“The man who interviewed me told me I could have the job and I went to gather whatever I had and started to follow him out of his office,” Donald recalled. “He said, ‘You forget your hat.’ And I said ‘I don’t wear a hat.’ And he said, ‘You teach in my school, you’ll wear a hat.’ So I didn’t take the job.”
So… Donald looked instead at graduate schools. His academic adviser at Millsaps was too busy to help, so Donald wrote his own recommendations and was accepted into the University of Illinois. Years later, he visited the school and had a chance to see his records.
“I looked into my admissions file and it said, ‘Admit this man. He has excellent letters of recommendation.”
If you know me, you understand why I am drawn to professional people that see the world in their own terms. The latter quote always made me think of Captain James T. Kirk and his Kobayashi Maru.
Just roll with me on that.
I will leave the best insights into Donald’s brilliant work to other historians and writers of greater merit than my own. However, he had a great impact on me and my views in terms of how two people can look at the same subject and yet understand it in completely separate ways, while drawing strong direction from the exercise. That is both Jeffersonian (my view), and important in critical decision-making.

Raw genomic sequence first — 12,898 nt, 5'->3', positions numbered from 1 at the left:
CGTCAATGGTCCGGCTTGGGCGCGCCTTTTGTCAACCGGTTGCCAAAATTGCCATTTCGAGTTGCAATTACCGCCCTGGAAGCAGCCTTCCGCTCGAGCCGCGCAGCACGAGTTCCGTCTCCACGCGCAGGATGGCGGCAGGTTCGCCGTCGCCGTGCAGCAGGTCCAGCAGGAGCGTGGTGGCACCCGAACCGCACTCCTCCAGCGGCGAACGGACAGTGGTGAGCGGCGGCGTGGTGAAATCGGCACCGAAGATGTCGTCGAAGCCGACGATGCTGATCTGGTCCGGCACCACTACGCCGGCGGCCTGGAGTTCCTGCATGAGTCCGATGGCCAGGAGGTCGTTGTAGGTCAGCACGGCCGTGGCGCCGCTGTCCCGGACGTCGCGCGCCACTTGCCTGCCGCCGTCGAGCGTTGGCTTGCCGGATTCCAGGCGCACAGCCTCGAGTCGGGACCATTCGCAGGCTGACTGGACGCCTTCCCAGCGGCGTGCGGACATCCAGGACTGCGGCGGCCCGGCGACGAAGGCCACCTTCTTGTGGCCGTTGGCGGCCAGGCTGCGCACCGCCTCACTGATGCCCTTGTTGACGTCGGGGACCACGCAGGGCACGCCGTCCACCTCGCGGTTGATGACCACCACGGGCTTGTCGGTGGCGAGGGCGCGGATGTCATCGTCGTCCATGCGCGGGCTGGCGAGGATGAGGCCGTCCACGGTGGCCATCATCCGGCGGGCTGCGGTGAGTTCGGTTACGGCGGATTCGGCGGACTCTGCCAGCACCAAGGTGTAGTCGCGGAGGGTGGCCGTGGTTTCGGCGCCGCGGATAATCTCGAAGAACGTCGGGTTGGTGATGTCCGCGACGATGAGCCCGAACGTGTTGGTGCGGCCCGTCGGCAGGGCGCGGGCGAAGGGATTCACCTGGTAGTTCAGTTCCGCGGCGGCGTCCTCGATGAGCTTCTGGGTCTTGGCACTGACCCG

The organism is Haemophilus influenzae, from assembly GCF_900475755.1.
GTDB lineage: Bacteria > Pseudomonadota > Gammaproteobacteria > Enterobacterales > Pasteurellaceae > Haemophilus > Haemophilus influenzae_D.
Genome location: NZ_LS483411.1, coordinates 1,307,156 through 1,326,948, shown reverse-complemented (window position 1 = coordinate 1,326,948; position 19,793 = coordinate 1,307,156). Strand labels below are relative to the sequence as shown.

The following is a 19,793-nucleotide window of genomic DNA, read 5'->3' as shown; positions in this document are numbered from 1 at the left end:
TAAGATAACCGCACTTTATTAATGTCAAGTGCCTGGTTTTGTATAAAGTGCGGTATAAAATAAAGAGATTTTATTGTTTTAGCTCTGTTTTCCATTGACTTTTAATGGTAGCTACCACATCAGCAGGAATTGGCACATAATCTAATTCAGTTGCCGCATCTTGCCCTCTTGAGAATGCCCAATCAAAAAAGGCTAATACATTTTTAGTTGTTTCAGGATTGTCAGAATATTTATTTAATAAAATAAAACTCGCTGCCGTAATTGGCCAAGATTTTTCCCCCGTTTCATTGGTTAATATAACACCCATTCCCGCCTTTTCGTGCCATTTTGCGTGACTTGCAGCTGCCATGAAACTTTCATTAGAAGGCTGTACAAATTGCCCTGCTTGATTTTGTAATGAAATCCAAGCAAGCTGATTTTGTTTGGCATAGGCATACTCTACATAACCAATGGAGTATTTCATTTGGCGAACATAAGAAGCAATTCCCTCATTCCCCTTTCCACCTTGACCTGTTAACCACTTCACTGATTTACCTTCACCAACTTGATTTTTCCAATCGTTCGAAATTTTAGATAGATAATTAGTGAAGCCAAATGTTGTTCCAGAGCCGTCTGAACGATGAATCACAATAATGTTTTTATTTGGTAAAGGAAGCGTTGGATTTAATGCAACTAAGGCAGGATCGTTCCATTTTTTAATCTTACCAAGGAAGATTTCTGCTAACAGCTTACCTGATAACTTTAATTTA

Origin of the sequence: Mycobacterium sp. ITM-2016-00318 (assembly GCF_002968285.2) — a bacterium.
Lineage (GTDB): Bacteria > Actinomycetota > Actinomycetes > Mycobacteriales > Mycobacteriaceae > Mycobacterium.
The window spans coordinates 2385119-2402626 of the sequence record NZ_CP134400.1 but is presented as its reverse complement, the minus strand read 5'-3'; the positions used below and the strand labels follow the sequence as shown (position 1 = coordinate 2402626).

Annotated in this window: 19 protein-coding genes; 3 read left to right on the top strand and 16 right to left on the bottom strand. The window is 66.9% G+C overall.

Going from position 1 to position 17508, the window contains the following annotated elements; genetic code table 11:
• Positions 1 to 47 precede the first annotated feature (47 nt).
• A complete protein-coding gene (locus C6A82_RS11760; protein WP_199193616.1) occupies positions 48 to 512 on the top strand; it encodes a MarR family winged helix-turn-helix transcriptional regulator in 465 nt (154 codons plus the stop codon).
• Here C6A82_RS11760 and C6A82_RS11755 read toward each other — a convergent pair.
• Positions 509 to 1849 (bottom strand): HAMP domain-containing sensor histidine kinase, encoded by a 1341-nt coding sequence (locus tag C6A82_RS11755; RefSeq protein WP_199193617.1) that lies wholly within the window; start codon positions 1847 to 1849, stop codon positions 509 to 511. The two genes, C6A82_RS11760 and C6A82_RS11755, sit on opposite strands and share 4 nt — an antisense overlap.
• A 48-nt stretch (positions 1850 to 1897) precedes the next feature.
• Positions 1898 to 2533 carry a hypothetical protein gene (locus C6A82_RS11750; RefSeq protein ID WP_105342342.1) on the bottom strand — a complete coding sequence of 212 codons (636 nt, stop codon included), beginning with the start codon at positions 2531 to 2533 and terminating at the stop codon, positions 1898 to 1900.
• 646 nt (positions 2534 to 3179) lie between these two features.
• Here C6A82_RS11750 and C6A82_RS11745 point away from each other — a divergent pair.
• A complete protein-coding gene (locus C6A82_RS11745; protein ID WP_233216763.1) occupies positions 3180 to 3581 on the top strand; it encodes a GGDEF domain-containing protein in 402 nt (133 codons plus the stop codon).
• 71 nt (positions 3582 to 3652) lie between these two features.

Some reviewers faulted Donald for insisting on “the essential passivity” of Lincoln, while an interpretation that The Washington Post’s Jonathan Yardley found contradiction positing the president’s “determination and vigor” in carrying out his decisions.
For decades after Lincoln’s death, writing on the president was dominated by nonhistorians, such as poet Carl Sandburg, who wrote a best-selling, lyrical and famously unreliable biography. Donald helped literally transform Lincoln studies into a professional discipline.
A mentor of Donald’s encouraged him to write about Lincoln’s law partner, William Herndon. “Lincoln’s Herndon” began as a dissertation and became Donald’s first book, published in 1948, with an introduction, ironically, from Sandburg.
During his aforementioned AP interview, Donald outright dismissed recent theories that Lincoln was gay or chronically depressed. Donald also acknowledged that he, too, had, over time, changed his feelings about Lincoln.
“When I started out, I wasn’t interested in Lincoln, and frankly found him a tiresome old fellow who was rather long-winded, told too many stories, was kind of a rough, frontier sort,”
“As I grew older, I realized the jokes and stories he told were really very funny and they always had a point to them. And I watched the way he worked with people and what an extraordinarily adept politician he was. … He was much more sensitive and human than I had thought before.”
Donald’s reputation grew throughout the next few decades as he carefully picked apart the Lincoln myths dear to poets, dreamers and politicians. In such classic essays as “Getting Right With Lincoln’‘ and “The Folklore Lincoln,” he noted Lincoln’s transformation from laughing stock to saint upon his assassination – and, the efforts of both Democrats and Republicans to claim him for their parties.
Thank you for helping us all to think, argue and change our minds Professor Donald.
Peace be to my Brothers and Sisters.
Brian Patrick Cork